Guaranteed income with 401k annuities? Investors skeptical © Brand X Pictures/Getty Images

Extra3/3/2010 6:00 PM ET

A guarantee for your 401k?

Annuity-style investments promise to turn a nest egg held in stocks and bonds into a stream of guaranteed payments. But can they really deliver?

By The Wall Street Journal

In the wake of the worst stock market performance in decades, there's a drive under way to include a new type of product in 401k plans: an annuity-style investment that gives retirees guaranteed income for life.

A number of insurers, eager to grab a share of the baby-boomer retirement market, are introducing these products for retirement plans. Besides the guaranteed income, proponents say these investments offer greater fee transparency and withdrawal options than traditional annuities and can even be folded into target-date mutual funds.

"It's the salient issue as the baby boomers start to retire," says Steven Utkus, who oversees Vanguard Group's Center for Retirement Research. "How are they going to take lump sums (at retirement) and make something of them to last the rest of their lives?"

There's one big problem, though: Many investors just don't seem to want these annuities, even if a bevy of financial experts say the products are in their best interest. Meanwhile, many employers don't want the burden of choosing -- or taking responsibility for -- investments that promise to protect their employees for the rest of their lives.

Why are investors reluctant to opt for these annuity-type investments? A big part of it is people's long-standing perceptions. Annuities, offering fat commissions to those who sold them, have developed a reputation for sales abuses. They require you to cede control of the money to an insurance company. And some people fear they'll die before receiving the financial benefits.

For an idea of how reluctant people are to take the annuity plunge, consider this: Money-purchase plans -- similar to 401k's -- are required to offer annuities as a way to take distributions come retirement. But Vanguard's Utkus says that among such programs overseen by his company, "the rate at which people exercise that option is negligible, like 5%."

In fact, Utkus says, though inertia usually rules the day among retirement investors, there's some evidence that retirees will go out of their way not to annuitize.

Several years ago, Vanguard did a study of a Fortune 500 company's pension plan and found that about three-quarters of people reaching retirement age opted out of the annuity, a step that required having a spouse sign a release form in front of a notary.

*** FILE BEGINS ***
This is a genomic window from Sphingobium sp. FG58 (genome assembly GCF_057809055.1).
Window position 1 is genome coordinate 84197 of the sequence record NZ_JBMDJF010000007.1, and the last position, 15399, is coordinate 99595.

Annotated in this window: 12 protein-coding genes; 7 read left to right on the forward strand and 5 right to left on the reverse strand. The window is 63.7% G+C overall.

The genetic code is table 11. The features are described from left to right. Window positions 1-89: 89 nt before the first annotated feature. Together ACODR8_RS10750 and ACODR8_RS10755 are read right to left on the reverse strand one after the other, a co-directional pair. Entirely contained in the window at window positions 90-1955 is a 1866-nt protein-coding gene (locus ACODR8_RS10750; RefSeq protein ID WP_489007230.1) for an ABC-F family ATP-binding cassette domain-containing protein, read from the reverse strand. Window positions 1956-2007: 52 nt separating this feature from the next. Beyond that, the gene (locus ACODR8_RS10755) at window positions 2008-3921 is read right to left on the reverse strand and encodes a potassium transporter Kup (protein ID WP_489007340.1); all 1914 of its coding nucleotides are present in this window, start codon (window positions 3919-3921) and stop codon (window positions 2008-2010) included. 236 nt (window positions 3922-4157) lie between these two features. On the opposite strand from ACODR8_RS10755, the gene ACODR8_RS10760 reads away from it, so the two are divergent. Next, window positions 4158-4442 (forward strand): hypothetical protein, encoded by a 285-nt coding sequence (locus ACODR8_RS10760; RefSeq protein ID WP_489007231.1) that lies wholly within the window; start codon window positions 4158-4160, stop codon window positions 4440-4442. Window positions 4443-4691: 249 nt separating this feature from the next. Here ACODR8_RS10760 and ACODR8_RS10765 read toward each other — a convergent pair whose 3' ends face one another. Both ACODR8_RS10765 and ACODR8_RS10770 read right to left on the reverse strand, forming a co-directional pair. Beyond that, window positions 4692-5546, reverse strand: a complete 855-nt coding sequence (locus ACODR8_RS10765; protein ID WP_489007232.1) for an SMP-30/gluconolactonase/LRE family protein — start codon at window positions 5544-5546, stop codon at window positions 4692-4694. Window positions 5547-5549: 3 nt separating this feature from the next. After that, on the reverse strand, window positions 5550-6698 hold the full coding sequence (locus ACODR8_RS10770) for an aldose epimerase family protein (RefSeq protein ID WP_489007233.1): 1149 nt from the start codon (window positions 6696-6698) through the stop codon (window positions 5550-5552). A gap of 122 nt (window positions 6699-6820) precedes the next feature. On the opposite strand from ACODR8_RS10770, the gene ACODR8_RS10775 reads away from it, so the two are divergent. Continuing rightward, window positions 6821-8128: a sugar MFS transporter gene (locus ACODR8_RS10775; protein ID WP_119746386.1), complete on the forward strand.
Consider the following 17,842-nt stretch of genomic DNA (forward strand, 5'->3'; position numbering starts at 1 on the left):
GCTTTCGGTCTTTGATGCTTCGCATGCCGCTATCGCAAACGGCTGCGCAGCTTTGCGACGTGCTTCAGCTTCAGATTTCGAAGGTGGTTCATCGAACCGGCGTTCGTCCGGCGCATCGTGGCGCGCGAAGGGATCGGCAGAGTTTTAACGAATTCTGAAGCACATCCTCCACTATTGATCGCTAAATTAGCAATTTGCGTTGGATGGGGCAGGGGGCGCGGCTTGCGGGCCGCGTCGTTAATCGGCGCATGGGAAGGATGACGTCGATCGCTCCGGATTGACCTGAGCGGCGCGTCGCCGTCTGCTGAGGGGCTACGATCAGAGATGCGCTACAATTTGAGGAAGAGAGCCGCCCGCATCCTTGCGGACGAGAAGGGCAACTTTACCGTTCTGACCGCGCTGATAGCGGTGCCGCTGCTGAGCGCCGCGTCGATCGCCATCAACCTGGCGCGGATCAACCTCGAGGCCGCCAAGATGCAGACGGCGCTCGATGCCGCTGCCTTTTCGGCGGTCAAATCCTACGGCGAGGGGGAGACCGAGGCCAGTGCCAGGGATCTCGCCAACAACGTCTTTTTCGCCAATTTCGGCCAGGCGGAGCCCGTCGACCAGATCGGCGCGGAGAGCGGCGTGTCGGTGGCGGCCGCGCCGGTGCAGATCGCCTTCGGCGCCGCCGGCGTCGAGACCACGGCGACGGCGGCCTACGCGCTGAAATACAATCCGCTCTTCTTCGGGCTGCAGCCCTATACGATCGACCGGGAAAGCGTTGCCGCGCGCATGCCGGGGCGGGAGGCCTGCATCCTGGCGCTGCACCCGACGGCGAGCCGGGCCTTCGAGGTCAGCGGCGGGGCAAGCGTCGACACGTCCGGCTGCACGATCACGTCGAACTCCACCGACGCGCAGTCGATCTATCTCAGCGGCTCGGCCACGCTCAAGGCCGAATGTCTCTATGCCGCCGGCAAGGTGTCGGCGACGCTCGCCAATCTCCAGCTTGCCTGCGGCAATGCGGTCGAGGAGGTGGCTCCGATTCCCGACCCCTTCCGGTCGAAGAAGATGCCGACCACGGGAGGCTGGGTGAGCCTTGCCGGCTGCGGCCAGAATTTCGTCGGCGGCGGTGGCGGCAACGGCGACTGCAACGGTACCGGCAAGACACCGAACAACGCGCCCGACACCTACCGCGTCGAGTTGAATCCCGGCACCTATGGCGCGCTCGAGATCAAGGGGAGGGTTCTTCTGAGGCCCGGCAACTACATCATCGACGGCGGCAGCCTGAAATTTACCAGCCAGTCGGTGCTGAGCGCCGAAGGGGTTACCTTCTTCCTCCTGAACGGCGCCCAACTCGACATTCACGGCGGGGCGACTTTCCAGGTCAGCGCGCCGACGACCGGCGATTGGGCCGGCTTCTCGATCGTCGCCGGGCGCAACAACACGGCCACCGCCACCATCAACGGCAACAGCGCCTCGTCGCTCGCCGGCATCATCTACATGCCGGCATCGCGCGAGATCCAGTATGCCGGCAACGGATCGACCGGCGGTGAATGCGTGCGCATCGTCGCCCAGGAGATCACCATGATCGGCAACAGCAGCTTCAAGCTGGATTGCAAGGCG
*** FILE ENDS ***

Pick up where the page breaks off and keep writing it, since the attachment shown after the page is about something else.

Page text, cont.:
Not an easy fit

Until recently, investors rarely faced the choice of annuity options in their 401k's, because combining annuities with 401k plans was like trying to jam a round peg in a square hole.

With a classic "immediate" annuity, an investor hands over a lump sum to an insurance company that promises in exchange to pay a set amount -- say, every month -- for the rest of the buyer's life. But in their early days, 401k plans were meant to be supplemental savings plans for workers who already had pension plans providing steady lifetime income. And that was on top of Social Security payments. So 401k plans provided lump-sum payouts at retirement.

Along the way, the selling points of 401k plans became transparency and individual control. As the plans became widespread, mutual fund companies became the dominant managers of 401k's, rather than the insurance companies that provide annuities.

Of course, investors could always convert a portion of their retirement payouts on their own to immediate or deferred annuities that would guarantee income streams sufficient to cover day-to-day expenses. But here the reputation problems of annuities came into play.

At the same time, the plumbing of 401k plans made getting annuity products to investors a challenge. When an investor buys or sells a mutual fund in a 401k, the record keeper aggregates the information and simply sends an order to buy or sell on behalf of the plan rather than the individual. With an annuity contract, the insurer needs to keep track of each individual's holdings; that is requiring record keepers to reconfigure their systems, a slow process.

Continued: Trying again

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